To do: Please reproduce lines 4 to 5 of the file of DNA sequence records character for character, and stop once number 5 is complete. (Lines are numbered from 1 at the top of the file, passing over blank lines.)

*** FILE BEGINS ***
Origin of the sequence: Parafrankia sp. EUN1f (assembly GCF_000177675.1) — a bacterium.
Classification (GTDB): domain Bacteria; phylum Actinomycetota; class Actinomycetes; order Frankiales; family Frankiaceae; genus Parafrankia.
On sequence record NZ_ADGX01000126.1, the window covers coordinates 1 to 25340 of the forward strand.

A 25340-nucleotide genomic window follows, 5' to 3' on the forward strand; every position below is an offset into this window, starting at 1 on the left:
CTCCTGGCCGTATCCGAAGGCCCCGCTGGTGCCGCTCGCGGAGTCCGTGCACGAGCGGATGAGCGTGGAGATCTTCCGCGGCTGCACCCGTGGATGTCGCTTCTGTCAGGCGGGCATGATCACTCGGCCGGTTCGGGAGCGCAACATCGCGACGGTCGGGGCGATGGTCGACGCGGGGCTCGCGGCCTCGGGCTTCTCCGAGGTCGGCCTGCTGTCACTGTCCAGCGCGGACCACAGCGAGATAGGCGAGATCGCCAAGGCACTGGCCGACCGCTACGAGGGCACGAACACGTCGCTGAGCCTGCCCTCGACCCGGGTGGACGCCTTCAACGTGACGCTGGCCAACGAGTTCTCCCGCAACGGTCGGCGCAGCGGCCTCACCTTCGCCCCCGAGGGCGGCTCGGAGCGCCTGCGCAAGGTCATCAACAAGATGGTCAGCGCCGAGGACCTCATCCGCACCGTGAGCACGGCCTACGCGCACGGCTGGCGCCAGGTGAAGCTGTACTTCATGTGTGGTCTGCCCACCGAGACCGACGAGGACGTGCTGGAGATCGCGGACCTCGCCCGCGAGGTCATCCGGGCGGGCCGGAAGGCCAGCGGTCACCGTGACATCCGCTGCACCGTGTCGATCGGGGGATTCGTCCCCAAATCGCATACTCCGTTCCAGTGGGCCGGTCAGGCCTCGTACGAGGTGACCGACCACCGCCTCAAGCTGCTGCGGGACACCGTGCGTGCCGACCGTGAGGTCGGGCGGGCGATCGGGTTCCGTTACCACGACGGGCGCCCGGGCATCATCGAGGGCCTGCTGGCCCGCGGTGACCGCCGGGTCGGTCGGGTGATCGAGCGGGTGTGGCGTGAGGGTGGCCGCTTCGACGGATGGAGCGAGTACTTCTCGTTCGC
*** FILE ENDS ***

A 25340-nucleotide genomic window follows, 5' to 3' on the forward strand; every position below is an offset into this window, starting at 1 on the left:
CTCCTGGCCGTATCCGAAGGCCCCGCTGGTGCCGCTCGCGGAGTCCGTGCACGAGCGGATGAGCGTGGAGATCTTCCGCGGCTGCACCCGTGGATGTCGCTTCTGTCAGGCGGGCATGATCACTCGGCCGGTTCGGGAGCGCAACATCGCGACGGTCGGGGCGATGGTCGACGCGGGGCTCGCGGCCTCGGGCTTCTCCGAGGTCGGCCTGCTGTCACTGTCCAGCGCGGACCACAGCGAGATAGGCGAGATCGCCAAGGCACTGGCCGACCGCTACGAGGGCACGAACACGTCGCTGAGCCTGCCCTCGACCCGGGTGGACGCCTTCAACGTGACGCTGGCCAACGAGTTCTCCCGCAACGGTCGGCGCAGCGGCCTCACCTTCGCCCCCGAGGGCGGCTCGGAGCGCCTGCGCAAGGTCATCAACAAGATGGTCAGCGCCGAGGACCTCATCCGCACCGTGAGCACGGCCTACGCGCACGGCTGGCGCCAGGTGAAGCTGTACTTCATGTGTGGTCTGCCCACCGAGACCGACGAGGACGTGCTGGAGATCGCGGACCTCGCCCGCGAGGTCATCCGGGCGGGCCGGAAGGCCAGCGGTCACCGTGACATCCGCTGCACCGTGTCGATCGGGGGATTCGTCCCCAAATCGCATACTCCGTTCCAGTGGGCCGGTCAGGCCTCGTACGAGGTGACCGACCACCGCCTCAAGCTGCTGCGGGACACCGTGCGTGCCGACCGTGAGGTCGGGCGGGCGATCGGGTTCCGTTACCACGACGGGCGCCCGGGCATCATCGAGGGCCTGCTGGCCCGCGGTGACCGCCGGGTCGGTCGGGTGATCGAGCGGGTGTGGCGTGAGGGTGGCCGCTTCGACGGATGGAGCGAGTACTTCTCGTTCGC